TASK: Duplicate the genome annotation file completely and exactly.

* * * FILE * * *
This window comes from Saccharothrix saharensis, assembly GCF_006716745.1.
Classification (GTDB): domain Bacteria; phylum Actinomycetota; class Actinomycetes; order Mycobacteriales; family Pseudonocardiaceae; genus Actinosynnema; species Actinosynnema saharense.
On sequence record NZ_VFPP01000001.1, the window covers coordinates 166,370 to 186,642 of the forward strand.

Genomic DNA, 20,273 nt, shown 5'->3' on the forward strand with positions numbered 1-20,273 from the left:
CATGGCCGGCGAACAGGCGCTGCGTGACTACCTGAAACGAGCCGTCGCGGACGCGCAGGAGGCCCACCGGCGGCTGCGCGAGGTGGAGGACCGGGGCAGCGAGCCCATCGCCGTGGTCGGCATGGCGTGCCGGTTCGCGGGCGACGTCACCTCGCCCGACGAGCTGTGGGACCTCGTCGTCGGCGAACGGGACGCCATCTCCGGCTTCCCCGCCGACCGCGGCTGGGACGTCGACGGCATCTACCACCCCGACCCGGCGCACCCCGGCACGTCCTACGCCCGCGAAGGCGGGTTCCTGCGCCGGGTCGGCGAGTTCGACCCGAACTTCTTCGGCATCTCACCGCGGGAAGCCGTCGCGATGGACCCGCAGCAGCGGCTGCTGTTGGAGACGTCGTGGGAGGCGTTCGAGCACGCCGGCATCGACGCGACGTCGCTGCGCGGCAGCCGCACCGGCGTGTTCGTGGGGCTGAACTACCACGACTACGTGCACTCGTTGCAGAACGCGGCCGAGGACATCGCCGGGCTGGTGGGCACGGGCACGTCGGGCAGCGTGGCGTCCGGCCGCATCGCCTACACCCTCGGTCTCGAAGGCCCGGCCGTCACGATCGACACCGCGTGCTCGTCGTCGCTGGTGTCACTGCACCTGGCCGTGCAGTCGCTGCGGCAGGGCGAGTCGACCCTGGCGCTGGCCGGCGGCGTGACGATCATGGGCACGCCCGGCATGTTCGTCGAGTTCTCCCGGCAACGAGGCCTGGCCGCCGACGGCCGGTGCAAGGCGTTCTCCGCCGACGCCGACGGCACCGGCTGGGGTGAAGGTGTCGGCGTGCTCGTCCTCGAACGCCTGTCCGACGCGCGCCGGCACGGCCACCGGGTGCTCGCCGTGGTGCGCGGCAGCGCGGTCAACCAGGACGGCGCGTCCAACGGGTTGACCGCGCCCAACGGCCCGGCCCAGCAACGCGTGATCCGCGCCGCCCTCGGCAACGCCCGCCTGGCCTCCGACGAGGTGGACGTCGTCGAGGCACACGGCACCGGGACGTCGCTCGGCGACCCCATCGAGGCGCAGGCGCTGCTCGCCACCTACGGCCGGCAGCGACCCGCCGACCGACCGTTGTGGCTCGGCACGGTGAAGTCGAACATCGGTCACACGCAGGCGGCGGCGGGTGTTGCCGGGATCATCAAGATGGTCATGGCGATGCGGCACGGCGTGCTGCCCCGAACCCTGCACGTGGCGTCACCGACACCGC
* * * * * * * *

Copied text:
This window comes from Saccharothrix saharensis, assembly GCF_006716745.1.
Classification (GTDB): domain Bacteria; phylum Actinomycetota; class Actinomycetes; order Mycobacteriales; family Pseudonocardiaceae; genus Actinosynnema; species Actinosynnema saharense.
On sequence record NZ_VFPP01000001.1, the window covers coordinates 166,370 to 186,642 of the forward strand.

Genomic DNA, 20,273 nt, shown 5'->3' on the forward strand with positions numbered 1-20,273 from the left:
CATGGCCGGCGAACAGGCGCTGCGTGACTACCTGAAACGAGCCGTCGCGGACGCGCAGGAGGCCCACCGGCGGCTGCGCGAGGTGGAGGACCGGGGCAGCGAGCCCATCGCCGTGGTCGGCATGGCGTGCCGGTTCGCGGGCGACGTCACCTCGCCCGACGAGCTGTGGGACCTCGTCGTCGGCGAACGGGACGCCATCTCCGGCTTCCCCGCCGACCGCGGCTGGGACGTCGACGGCATCTACCACCCCGACCCGGCGCACCCCGGCACGTCCTACGCCCGCGAAGGCGGGTTCCTGCGCCGGGTCGGCGAGTTCGACCCGAACTTCTTCGGCATCTCACCGCGGGAAGCCGTCGCGATGGACCCGCAGCAGCGGCTGCTGTTGGAGACGTCGTGGGAGGCGTTCGAGCACGCCGGCATCGACGCGACGTCGCTGCGCGGCAGCCGCACCGGCGTGTTCGTGGGGCTGAACTACCACGACTACGTGCACTCGTTGCAGAACGCGGCCGAGGACATCGCCGGGCTGGTGGGCACGGGCACGTCGGGCAGCGTGGCGTCCGGCCGCATCGCCTACACCCTCGGTCTCGAAGGCCCGGCCGTCACGATCGACACCGCGTGCTCGTCGTCGCTGGTGTCACTGCACCTGGCCGTGCAGTCGCTGCGGCAGGGCGAGTCGACCCTGGCGCTGGCCGGCGGCGTGACGATCATGGGCACGCCCGGCATGTTCGTCGAGTTCTCCCGGCAACGAGGCCTGGCCGCCGACGGCCGGTGCAAGGCGTTCTCCGCCGACGCCGACGGCACCGGCTGGGGTGAAGGTGTCGGCGTGCTCGTCCTCGAACGCCTGTCCGACGCGCGCCGGCACGGCCACCGGGTGCTCGCCGTGGTGCGCGGCAGCGCGGTCAACCAGGACGGCGCGTCCAACGGGTTGACCGCGCCCAACGGCCCGGCCCAGCAACGCGTGATCCGCGCCGCCCTCGGCAACGCCCGCCTGGCCTCCGACGAGGTGGACGTCGTCGAGGCACACGGCACCGGGACGTCGCTCGGCGACCCCATCGAGGCGCAGGCGCTGCTCGCCACCTACGGCCGGCAGCGACCCGCCGACCGACCGTTGTGGCTCGGCACGGTGAAGTCGAACATCGGTCACACGCAGGCGGCGGCGGGTGTTGCCGGGATCATCAAGATGGTCATGGCGATGCGGCACGGCGTGCTGCCCCGAACCCTGCACGTGGCGTCACCGACACCGC